An unexpected champion of the federal government’s General Service Administration’s (GSA) Design Excellence program, Mayne’s palette of bold, angular forms, exposed structural elements, and double-skin veils that play on notions of dynamic transparency have become trendsetting motifs in a growing number of governmental and institutional projects.

“He is one of the few architects able to head a large-scale, successful practice while influentially designing theoretical premises,” wrote former AIA Gold Medal Winner Antoine Predock, FAIA, in a letter of recommendation. “The result has been a 40-year body of work that is intellectually rigorous and consistently searching.”

In 2009, Mayne was appointed to the President’s Committee on the Arts and Humanities. He is also a member of the American Academy of Arts and Letters, and in 2009 was the recipient of the Centennial Medal of the American Academy in Rome.

Examples of his work include:

      • Diamond Ranch High School in Pomona, Calif., a school that places students in the middle of a dramatically pitched canyon of concrete and corrugated metal.
      • The California Department of Transportation District 7 Headquarters in Los Angeles, whose materiality and structural elements allude to the freeway, while its kinetic architecture and façade refers to the automobile.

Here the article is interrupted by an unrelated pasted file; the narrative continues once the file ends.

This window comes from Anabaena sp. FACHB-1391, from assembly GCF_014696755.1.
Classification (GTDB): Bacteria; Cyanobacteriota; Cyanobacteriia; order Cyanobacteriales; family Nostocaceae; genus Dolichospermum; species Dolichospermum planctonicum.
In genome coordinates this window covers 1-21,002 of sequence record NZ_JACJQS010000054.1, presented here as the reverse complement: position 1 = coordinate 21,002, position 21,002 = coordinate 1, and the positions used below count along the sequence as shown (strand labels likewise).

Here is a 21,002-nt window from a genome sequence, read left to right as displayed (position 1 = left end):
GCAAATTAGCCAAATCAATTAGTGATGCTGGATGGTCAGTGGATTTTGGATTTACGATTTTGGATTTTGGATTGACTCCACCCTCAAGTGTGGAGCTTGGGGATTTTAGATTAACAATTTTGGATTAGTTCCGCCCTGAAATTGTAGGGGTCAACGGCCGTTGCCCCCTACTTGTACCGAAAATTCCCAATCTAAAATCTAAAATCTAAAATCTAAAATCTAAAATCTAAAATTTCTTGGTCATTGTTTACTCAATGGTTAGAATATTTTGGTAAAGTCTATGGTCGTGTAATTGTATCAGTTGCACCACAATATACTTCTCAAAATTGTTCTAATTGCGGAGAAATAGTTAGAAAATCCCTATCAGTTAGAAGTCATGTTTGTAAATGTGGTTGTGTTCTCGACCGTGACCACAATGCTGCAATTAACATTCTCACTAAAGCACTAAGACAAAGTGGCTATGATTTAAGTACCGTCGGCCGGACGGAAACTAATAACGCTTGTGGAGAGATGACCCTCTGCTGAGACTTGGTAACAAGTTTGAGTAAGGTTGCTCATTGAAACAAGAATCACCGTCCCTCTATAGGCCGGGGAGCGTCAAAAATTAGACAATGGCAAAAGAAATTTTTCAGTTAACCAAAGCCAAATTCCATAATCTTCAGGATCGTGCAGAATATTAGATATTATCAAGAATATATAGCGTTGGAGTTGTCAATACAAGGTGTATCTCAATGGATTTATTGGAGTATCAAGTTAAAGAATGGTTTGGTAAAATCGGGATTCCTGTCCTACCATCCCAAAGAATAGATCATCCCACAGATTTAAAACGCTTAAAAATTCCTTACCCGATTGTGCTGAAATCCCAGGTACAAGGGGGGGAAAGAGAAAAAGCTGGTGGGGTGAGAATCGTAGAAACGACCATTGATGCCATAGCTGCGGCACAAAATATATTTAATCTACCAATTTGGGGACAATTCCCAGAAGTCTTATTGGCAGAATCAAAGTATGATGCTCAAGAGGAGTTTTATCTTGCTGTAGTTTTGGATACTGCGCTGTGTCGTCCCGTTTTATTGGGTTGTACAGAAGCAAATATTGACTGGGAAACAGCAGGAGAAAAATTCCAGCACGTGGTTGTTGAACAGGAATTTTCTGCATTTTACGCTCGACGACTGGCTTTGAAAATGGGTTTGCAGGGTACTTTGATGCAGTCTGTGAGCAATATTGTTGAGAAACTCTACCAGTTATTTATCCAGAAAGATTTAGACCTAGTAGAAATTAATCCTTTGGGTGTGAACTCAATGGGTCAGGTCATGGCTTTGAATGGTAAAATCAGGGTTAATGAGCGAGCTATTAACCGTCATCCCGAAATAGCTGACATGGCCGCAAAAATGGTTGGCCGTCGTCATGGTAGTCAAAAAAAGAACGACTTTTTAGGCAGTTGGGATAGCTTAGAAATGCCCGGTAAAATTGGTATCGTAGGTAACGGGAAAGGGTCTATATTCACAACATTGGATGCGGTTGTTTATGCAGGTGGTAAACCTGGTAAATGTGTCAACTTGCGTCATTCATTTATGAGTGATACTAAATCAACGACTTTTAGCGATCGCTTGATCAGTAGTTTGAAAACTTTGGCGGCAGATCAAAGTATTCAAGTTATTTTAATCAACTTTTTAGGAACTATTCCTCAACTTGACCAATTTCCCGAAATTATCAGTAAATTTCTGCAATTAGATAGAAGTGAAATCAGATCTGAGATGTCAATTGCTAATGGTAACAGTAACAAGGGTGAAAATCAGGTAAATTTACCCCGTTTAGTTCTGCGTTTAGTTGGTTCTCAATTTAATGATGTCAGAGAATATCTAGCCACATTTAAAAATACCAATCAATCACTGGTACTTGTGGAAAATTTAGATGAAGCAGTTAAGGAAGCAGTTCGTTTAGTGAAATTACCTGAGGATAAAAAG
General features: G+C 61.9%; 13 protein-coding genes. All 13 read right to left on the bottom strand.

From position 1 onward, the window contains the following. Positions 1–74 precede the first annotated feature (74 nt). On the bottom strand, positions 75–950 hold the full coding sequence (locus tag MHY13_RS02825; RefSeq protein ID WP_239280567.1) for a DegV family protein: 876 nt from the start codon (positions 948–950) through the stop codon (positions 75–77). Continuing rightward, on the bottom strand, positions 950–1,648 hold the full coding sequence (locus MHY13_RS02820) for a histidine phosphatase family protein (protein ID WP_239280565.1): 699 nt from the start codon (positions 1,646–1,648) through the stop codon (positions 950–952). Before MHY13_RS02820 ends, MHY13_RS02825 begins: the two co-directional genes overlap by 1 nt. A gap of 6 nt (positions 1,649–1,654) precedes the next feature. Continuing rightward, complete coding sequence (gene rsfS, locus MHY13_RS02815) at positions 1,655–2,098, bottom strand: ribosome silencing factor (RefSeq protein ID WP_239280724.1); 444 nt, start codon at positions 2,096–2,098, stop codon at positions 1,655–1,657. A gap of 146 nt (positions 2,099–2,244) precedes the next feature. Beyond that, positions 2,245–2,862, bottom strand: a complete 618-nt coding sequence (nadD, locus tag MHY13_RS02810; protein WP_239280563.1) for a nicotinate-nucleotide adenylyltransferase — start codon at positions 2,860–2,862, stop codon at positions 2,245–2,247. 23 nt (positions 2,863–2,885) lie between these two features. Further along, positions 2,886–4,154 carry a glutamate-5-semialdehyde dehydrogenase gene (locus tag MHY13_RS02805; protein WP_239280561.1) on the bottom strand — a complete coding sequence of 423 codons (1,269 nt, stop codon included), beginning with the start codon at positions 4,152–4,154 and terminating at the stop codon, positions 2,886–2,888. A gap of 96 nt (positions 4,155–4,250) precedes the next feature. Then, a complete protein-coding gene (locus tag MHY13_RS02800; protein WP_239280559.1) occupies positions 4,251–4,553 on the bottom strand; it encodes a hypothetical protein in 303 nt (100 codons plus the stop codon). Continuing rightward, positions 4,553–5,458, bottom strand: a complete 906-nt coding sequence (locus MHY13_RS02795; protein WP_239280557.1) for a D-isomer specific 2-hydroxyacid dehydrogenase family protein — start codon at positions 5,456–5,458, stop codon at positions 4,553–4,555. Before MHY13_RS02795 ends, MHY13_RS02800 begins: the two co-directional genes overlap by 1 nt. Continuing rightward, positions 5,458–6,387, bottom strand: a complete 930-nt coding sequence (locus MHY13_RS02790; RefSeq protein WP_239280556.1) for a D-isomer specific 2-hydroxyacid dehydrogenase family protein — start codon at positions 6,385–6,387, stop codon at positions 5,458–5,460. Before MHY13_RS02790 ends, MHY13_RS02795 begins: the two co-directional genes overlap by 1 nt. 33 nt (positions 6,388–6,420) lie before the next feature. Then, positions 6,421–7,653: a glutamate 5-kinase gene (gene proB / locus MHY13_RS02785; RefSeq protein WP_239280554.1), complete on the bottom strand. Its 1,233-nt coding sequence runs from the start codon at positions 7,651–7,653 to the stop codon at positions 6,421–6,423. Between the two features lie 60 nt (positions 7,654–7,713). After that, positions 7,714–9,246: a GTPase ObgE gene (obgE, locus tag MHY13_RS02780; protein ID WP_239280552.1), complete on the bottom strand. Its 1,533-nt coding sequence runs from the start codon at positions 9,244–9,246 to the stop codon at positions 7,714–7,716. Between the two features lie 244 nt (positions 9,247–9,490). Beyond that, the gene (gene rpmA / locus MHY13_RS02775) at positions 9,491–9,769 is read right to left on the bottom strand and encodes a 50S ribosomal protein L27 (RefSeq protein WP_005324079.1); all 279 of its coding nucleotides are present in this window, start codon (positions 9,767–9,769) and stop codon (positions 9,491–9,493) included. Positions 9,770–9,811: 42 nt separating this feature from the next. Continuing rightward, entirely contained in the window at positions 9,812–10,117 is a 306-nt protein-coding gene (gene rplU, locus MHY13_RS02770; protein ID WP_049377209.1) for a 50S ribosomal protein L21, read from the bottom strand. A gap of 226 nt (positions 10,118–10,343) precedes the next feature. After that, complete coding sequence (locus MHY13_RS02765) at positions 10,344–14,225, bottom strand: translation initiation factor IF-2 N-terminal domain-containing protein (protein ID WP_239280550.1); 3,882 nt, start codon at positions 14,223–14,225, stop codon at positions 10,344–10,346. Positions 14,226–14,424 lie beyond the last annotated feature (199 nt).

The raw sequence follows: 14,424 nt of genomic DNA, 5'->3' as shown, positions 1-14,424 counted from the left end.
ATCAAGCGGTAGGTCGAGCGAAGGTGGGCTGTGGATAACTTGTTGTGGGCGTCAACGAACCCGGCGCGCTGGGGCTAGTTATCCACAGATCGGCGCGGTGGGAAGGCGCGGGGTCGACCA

• The Wayne L. Morse United States Courthouse in Eugene, Ore., whose steel ribbon façade reflects the fluidity of the American justice system.
      • The San Francisco Federal Building, a slender, 18-story tower with a dual façade of glass and a folded and perforated metal skin that is graceful, yet powerful. The building is the first office tower in the U.S. to forgo air-conditioning in favor of natural ventilation.
      • The University of Cincinnati Student Recreation Center, which knits together a disparate campus through expansive curvilinear forms.
      • 41 Cooper Square in New York City, a Cooper Union art, architecture, and engineering classroom and laboratory building that inspires interdisciplinary collaboration with a central vertical piazza.

Mayne is the 69th AIA Gold Medalist. Past recipients of the AIA Gold Medal include: Thomas Jefferson (1993), Frank Lloyd Wright (1949), Louis Sullivan (1944), LeCorbusier (1961), Louis Kahn (1971), I.M. Pei (1979), Santiago Calatrava (2005), Renzo Piano (2008), Peter Bohlin (2010), Fumihiko Maki (2011) and Steven Holl (2012). In recognition of his legacy to architecture, his name will be chiseled into the granite Wall of Honor in the lobby of the AIA National component in Washington, D.C.

About The American Institute of Architects
For over 150 years, members of the American Institute of Architects have worked with each other and their communities to create more valuable, healthy, secure, and sustainable buildings and cityscapes. Members adhere to a code of ethics and professional conduct to ensure the highest standards in professional practice. Embracing their responsibility to serve society, AIA members engage civic and government leaders and the public in helping find needed solutions to pressing issues facing our communities, institutions, nation and world. Visit